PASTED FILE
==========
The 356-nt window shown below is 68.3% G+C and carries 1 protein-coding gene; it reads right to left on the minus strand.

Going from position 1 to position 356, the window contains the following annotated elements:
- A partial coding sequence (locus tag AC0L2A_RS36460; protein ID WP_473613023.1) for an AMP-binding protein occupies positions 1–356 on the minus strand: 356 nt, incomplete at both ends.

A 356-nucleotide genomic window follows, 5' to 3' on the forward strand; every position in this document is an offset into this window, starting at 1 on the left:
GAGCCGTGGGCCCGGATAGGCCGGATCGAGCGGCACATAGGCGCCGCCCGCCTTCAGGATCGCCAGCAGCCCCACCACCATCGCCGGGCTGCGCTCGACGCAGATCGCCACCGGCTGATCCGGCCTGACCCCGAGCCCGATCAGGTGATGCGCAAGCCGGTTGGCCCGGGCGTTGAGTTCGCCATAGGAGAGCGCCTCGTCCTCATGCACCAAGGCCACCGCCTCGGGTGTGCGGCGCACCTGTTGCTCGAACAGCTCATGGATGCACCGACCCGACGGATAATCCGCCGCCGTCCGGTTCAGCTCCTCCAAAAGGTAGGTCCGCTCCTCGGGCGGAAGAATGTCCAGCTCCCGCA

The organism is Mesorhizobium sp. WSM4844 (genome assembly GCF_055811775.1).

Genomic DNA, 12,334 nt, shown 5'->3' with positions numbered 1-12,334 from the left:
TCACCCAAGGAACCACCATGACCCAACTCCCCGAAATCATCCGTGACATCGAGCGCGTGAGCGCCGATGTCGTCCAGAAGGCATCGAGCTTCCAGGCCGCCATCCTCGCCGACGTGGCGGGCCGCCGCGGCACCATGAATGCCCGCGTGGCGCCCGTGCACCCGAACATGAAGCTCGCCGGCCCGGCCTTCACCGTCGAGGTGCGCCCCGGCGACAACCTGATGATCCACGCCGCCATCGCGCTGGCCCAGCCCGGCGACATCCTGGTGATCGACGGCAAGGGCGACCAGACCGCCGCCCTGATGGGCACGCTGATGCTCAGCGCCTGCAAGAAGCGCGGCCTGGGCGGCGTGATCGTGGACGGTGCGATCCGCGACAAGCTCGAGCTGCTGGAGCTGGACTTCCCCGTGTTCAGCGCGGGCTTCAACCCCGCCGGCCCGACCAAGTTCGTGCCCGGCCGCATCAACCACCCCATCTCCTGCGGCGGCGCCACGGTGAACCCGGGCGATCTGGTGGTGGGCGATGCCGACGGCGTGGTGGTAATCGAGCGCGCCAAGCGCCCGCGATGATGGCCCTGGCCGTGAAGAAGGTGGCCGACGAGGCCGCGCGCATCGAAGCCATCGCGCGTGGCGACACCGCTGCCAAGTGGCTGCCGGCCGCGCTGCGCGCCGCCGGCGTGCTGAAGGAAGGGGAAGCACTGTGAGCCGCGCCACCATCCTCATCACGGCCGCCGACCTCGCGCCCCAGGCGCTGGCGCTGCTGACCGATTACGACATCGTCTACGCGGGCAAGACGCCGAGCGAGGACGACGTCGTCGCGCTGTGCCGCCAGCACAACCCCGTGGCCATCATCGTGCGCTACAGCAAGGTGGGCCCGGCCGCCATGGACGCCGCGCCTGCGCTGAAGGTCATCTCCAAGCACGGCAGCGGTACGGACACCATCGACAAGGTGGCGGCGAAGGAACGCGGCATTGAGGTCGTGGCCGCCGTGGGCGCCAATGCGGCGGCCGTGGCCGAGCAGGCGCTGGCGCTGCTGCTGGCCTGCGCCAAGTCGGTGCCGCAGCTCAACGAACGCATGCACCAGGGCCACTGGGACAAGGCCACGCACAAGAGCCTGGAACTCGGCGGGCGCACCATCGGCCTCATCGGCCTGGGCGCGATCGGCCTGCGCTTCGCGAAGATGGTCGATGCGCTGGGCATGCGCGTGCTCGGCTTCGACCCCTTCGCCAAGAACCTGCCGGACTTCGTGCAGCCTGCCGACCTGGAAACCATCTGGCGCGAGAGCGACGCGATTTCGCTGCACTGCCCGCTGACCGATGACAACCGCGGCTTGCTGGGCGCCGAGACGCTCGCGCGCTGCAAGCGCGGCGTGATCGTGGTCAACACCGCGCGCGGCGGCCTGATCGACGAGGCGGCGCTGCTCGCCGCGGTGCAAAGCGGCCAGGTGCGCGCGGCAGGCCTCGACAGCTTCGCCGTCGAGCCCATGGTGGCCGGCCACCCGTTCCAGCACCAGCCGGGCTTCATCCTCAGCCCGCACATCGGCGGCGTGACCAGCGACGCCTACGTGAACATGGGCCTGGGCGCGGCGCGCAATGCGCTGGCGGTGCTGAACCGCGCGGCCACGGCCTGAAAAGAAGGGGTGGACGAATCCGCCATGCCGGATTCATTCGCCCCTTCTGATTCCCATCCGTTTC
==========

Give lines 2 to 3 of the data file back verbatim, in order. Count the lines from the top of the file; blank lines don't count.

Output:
Going from position 1 to position 356, the window contains the following annotated elements:
- A partial coding sequence (locus tag AC0L2A_RS36460; protein ID WP_473613023.1) for an AMP-binding protein occupies positions 1–356 on the minus strand: 356 nt, incomplete at both ends.